Are You a Data Geek or a Data Poet?

By: Julianna Tschirhart
Program Coordinator, The Mel King Institute for Community Building

I have a confession to make: I am a data geek. I have been known to kill time by looking at the American Fact Finder website, exploring various zip codes in the New York Times Interactive Census Map, or planning hypothetical journeys on Google Maps. I find something fascinating about the link between numbers and geography, and it was comforting to know that I was in good company at the Metropolitan Area Planning Council’s Data Day last Friday, Jan. 27th.

Data Day is an annual conference co-sponsored by MAPC, the Boston Indicators Project at The Boston Foundation, and Northeastern University. The conference objective is to “help organizations and municipalities expand their capacity to use technology and data in innovative ways to advance their community and organizational goals” (About Data Day). The conference topic this year was “Using Data to Drive Community Change,” and over the course of the day, it became clear to me that data are powerful tools to wield in our fight to build equitable communities. In a combination of panels and workshop-sessions, I learned of the various initiatives of participating sponsors to make data more accessible, easy-to-use, and impactful in an effort to achieve a more equitable Greater Boston and nation.

One example is the MetroBoston DataCommon, a partner program of MAPC and the Boston Indicators Project, which offers a platform to analyze data and make maps on a novice to expert level. Users can check out preexisting visuals in the Regional Map Gallery on topics from public safety to education, or create their own maps by selecting preexisting data sets or importing their own. Adding to this democratization of data for the public, MetroBoston DataCommon gives users the option to edit or add to the maps made by others. Allowing your visualization to be public enhances the collaborative nature of the data exchange promoted by the website.

Using data to tell the stories of our communities was a prominent theme at Data Day. “Numbers are narrative” remarked John Davidow, Executive Editor of WBUR during the morning panel on the connection between data and storytelling. Data used skillfully can lure in listeners, give evidence to support claims on social justice issues, and help connect people to one another. In conjunction with the democratic media available at all our fingertips—Twitter, Facebook, Tumblr, etc. —data become even more influential tools for community builders. With data and grassroots storytelling, people can create a buzz and get legislators and other important players to take note of their issues.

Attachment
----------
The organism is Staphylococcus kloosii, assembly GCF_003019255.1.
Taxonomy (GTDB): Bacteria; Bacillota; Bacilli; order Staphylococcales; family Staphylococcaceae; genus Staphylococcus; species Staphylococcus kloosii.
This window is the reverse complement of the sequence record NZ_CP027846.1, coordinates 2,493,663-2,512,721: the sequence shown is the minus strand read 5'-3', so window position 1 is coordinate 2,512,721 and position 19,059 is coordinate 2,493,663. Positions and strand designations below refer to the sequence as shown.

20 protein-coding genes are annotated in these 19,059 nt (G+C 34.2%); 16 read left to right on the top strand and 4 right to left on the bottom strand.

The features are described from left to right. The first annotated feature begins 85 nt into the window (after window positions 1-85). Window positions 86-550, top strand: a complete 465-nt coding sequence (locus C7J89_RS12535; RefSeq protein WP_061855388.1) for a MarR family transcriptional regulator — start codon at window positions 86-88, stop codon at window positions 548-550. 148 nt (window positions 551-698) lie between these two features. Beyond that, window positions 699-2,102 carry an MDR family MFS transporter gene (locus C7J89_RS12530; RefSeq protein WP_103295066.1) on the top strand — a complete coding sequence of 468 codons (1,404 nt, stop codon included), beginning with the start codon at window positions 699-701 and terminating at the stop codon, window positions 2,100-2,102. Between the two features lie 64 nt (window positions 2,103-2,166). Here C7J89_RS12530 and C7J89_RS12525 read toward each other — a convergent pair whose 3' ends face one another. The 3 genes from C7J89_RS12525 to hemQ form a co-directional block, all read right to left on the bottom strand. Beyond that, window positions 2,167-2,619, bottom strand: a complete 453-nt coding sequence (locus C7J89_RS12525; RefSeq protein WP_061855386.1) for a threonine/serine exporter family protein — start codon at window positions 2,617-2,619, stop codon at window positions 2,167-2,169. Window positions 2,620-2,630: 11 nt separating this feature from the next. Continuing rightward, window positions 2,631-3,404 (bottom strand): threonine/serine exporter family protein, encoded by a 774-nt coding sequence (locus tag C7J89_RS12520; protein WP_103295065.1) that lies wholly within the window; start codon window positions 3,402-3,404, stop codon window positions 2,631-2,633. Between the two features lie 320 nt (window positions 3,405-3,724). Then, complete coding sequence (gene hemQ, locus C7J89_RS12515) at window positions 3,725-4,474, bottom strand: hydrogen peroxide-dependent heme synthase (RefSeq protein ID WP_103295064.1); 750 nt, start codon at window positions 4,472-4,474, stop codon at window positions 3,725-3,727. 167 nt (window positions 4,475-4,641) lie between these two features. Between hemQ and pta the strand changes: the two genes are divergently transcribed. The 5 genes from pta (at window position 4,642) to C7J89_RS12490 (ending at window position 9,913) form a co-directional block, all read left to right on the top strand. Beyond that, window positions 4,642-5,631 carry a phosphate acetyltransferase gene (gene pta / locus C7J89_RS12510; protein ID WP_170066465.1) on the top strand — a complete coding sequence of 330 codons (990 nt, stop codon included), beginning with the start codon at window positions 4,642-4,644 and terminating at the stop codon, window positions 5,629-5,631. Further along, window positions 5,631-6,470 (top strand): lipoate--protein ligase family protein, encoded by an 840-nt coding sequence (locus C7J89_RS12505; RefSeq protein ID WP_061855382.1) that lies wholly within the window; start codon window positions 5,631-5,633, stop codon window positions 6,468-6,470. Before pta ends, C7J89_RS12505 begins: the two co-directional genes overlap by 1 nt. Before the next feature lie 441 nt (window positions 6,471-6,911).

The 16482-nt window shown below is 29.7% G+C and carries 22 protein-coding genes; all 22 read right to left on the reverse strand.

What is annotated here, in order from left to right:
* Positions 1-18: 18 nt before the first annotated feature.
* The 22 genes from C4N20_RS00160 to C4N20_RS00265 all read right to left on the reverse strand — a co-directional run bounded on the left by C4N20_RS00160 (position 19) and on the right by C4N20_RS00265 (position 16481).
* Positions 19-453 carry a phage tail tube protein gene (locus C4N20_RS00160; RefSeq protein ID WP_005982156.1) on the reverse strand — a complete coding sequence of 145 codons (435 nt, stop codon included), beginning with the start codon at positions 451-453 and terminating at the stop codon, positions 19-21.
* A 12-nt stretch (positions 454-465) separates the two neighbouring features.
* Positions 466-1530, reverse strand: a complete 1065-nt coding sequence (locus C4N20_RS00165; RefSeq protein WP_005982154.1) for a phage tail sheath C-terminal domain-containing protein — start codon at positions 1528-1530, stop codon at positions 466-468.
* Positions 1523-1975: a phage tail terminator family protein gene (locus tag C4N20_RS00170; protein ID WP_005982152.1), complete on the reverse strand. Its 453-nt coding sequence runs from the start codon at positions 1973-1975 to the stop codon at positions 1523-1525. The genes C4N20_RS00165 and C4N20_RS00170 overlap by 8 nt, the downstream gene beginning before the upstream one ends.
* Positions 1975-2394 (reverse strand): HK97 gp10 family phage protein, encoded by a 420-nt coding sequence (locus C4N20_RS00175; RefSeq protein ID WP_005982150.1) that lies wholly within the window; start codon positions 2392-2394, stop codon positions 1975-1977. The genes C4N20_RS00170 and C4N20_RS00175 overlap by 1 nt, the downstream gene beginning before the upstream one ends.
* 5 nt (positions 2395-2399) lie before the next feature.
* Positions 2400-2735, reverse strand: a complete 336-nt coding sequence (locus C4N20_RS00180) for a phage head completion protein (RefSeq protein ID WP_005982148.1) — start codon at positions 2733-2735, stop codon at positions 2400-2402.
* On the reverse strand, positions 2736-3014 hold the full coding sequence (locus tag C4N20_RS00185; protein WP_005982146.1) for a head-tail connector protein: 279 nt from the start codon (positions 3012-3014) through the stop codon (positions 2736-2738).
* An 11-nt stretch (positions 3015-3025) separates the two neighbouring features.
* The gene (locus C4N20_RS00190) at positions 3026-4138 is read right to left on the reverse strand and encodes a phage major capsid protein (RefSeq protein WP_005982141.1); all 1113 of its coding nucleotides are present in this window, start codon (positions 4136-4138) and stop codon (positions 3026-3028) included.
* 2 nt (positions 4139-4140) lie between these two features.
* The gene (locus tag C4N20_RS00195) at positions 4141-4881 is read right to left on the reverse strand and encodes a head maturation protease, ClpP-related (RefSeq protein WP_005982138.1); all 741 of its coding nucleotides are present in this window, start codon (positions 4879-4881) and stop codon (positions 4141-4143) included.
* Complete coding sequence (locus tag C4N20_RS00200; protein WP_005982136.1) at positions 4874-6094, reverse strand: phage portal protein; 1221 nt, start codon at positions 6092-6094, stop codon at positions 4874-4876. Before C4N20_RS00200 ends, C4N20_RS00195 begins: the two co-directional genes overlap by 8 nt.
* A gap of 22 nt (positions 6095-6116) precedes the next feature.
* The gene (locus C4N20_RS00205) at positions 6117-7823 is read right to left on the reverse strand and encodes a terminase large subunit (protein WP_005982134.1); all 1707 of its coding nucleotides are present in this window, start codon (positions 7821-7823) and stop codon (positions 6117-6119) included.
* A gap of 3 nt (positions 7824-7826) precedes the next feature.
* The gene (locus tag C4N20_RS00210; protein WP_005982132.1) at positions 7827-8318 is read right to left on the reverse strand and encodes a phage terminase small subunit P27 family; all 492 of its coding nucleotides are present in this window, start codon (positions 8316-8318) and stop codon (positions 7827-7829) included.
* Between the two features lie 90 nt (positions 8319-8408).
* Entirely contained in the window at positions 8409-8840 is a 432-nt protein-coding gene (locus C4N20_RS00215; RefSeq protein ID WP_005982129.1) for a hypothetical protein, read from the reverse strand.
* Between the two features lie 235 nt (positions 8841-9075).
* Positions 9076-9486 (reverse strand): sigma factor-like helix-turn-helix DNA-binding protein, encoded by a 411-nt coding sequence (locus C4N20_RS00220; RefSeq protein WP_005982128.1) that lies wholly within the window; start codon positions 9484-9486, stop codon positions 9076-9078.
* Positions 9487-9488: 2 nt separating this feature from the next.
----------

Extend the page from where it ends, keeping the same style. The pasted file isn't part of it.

The world of journalism and community organizing is changing. Advances in technology are allowing us access to the data we need to achieve equity in our communities. When we have the capability to translate reliable data into a narrative, we can create a movement. Rather than be content to look at data as a data geek, simply in awe of the numbers, I urge everyone to take advantage of the data available to us and become ‘data poets’—utilizing numbers to tell your community’s unique story and bring about change!

For more on data and community organizing, consider the upcoming Mel King Institute training, Making Use of Local Census Data.

Follow the Mel King Institute on Twitter, LinkedIn, and Facebook.

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Comments

J - Hope you've recovered from Data Day. Sounds like an awesome party. I must confess that I too am a data geek but I wish I could be a data poet.

Means of sharing data today appear limitless, even for this closet ludite (sp?).

How does the number 5 sound? How does it appear on the printed page? People name themselves "Five". I can remember using five sliding discs on an abicus circa '61. I think "ones" were green. At that time the term abicus was being replaced by "number-aid".

I've added DataCommon to my favorites. Thanks.

I've been a fan of the Boston Innovation Hub for many years as you can see by articles I've written at http://tutormentor.blogspot.com/search?q=boston+innovation

I've been a fan of maps for even longer and feel they convey great understanding and potentially great accountability. I encourage you to read some of the articles that integrate maps into the stories. http://tutormentor.blogspot.com/search/label/maps

If journalist, student volunteers, and others were writing stories and integrating maps based on the data available from Kids Count, the Indicators Project and other sources, more people might be looking at these maps and doing more on a consistent basis to help people in the places where the maps indicate a need for more consistent help.

I'd love to connect with groups in many cities who might apply this strategy.